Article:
The new iOS 9 operating system for iPhones and iPads could ease privacy concerns, but is it smart enough to compete with Google?

Every tech company says it can make our gadgets smarter. Now Apple says it can do that with less snooping.

Is it really possible to have both?

Starting Wednesday, iPhones and iPads will gain the intelligence to proactively suggest whom you want to call and what you want to read. They’ll nudge you to hit the road early for your next appointment when there’s a lot of traffic and queue up your favorite podcast for the drive. This personalization is a big new feature in iOS 9, a free update available to every Apple device as far back as the iPhone 4S.

That’s the sort of intimate insight you expect from a spouse, a spy or, nowadays, an Internet company. But iOS 9 manages these tricks in a privacy-conscious manner, without hoovering up your email, photos or contacts into Apple’s vast cloud servers for mining and manipulation. Unlike rival Google, Apple says it figures most of it out on the phone itself, far away from the prying eyes of advertisers or potential hackers.

Apple, CEO Tim Cook says, “doesn’t want your data.” I love that he’s calling out the hidden trade-off to many seemingly free online services like Google and Facebook . With iOS 9, iPhones are encrypted by default and, at last, permit us to use Web ad blockers.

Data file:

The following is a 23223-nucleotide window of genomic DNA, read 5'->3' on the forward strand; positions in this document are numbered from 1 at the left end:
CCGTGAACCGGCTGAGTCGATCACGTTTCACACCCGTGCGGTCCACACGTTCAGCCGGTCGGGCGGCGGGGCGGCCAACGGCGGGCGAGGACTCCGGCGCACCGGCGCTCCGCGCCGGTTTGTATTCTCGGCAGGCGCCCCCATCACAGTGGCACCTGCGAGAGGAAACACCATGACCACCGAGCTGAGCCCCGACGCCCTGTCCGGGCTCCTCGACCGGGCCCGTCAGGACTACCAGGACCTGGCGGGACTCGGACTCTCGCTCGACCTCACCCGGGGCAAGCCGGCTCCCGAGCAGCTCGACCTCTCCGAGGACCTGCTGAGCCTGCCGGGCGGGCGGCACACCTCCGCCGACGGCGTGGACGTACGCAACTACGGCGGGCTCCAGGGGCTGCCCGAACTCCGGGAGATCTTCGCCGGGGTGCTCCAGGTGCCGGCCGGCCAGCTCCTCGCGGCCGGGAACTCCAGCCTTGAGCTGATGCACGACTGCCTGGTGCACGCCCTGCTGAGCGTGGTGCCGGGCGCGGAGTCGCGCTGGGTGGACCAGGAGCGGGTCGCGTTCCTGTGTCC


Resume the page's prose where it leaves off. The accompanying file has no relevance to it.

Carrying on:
But test-driving iOS 9 also made me worry. Apple’s new intelligence features work well enough but are ho-hum compared with what the data jockeys are cooking up at Google, Facebook and Microsoft. In a world where more of what’s possible with technology happens by analyzing huge troves of information online, Apple’s privacy-first approach still has to prove it can keep up with the technology that makes our gadgets useful.

Apple doesn’t make most of its money through marketing, so it hasn’t needed to gather KGB-worthy dossiers on customers for better ad targeting. But make no mistake, Apple still relies on the Internet. It sells music and movies online, runs an app advertising network, touts services, such as the Siri voice assistant, and wants us to store files in its iCloud. (That service is how Apple got in trouble in 2014 when hackers stole passwords to the photo libraries of celebrities.)

What’s unusual is that the data that serves as the cornerstone of iOS 9’s newfound intelligence doesn’t have to leave the phone. The iPhone’s own computer combs through your email, contacts and calendar, as well as how you use apps, like an overeager secretary.

If you get an email with restaurant or flight reservations, the iPhone notices and creates a calendar entry. Unknown number calling? The iPhone checks your correspondence to see if you’ve got a matching name and number buried in email. Always check Twitter first when you wake up? The iPhone presents it as a suggested app on that new menu when you grab your phone.

In cases where Apple has to connect to the Internet to get useful information, it often takes measures to render you anonymous. For example, the iPhone can alert you to leave early for a calendar appointment if it notices traffic on the drive there. But when it checks in with Apple’s servers, it reports you as a random ID—a string of numbers it flushes as often as every 15 minutes.